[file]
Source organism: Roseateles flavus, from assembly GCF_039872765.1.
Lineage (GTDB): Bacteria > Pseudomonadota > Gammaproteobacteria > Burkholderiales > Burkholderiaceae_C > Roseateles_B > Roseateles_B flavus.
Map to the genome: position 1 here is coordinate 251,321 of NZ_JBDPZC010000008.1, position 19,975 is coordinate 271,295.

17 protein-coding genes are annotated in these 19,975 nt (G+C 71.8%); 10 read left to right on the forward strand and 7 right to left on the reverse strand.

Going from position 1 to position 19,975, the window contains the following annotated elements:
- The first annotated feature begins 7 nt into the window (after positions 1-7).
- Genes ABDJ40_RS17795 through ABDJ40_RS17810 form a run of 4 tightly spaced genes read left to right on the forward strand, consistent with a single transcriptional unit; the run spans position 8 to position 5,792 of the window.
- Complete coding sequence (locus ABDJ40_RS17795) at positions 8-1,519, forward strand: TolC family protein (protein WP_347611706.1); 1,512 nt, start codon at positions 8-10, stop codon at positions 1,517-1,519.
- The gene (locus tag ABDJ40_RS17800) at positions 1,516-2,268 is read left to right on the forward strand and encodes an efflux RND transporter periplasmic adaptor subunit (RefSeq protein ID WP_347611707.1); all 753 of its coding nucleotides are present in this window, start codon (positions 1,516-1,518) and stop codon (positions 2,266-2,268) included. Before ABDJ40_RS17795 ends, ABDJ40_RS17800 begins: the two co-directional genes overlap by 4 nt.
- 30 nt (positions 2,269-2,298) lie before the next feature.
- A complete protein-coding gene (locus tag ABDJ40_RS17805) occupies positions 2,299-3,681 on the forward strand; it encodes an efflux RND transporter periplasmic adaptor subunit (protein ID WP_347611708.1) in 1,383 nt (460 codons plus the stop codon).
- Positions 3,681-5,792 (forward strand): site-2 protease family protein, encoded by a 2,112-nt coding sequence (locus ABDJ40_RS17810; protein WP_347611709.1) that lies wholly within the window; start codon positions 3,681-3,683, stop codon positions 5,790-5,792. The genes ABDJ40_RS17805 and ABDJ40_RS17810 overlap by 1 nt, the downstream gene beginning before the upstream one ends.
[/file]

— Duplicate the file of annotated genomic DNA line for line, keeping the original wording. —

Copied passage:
Source organism: Roseateles flavus, from assembly GCF_039872765.1.
Lineage (GTDB): Bacteria > Pseudomonadota > Gammaproteobacteria > Burkholderiales > Burkholderiaceae_C > Roseateles_B > Roseateles_B flavus.
Map to the genome: position 1 here is coordinate 251,321 of NZ_JBDPZC010000008.1, position 19,975 is coordinate 271,295.

17 protein-coding genes are annotated in these 19,975 nt (G+C 71.8%); 10 read left to right on the forward strand and 7 right to left on the reverse strand.

Going from position 1 to position 19,975, the window contains the following annotated elements:
- The first annotated feature begins 7 nt into the window (after positions 1-7).
- Genes ABDJ40_RS17795 through ABDJ40_RS17810 form a run of 4 tightly spaced genes read left to right on the forward strand, consistent with a single transcriptional unit; the run spans position 8 to position 5,792 of the window.
- Complete coding sequence (locus ABDJ40_RS17795) at positions 8-1,519, forward strand: TolC family protein (protein WP_347611706.1); 1,512 nt, start codon at positions 8-10, stop codon at positions 1,517-1,519.
- The gene (locus tag ABDJ40_RS17800) at positions 1,516-2,268 is read left to right on the forward strand and encodes an efflux RND transporter periplasmic adaptor subunit (RefSeq protein ID WP_347611707.1); all 753 of its coding nucleotides are present in this window, start codon (positions 1,516-1,518) and stop codon (positions 2,266-2,268) included. Before ABDJ40_RS17795 ends, ABDJ40_RS17800 begins: the two co-directional genes overlap by 4 nt.
- 30 nt (positions 2,269-2,298) lie before the next feature.
- A complete protein-coding gene (locus tag ABDJ40_RS17805) occupies positions 2,299-3,681 on the forward strand; it encodes an efflux RND transporter periplasmic adaptor subunit (protein ID WP_347611708.1) in 1,383 nt (460 codons plus the stop codon).
- Positions 3,681-5,792 (forward strand): site-2 protease family protein, encoded by a 2,112-nt coding sequence (locus ABDJ40_RS17810; protein WP_347611709.1) that lies wholly within the window; start codon positions 3,681-3,683, stop codon positions 5,790-5,792. The genes ABDJ40_RS17805 and ABDJ40_RS17810 overlap by 1 nt, the downstream gene beginning before the upstream one ends.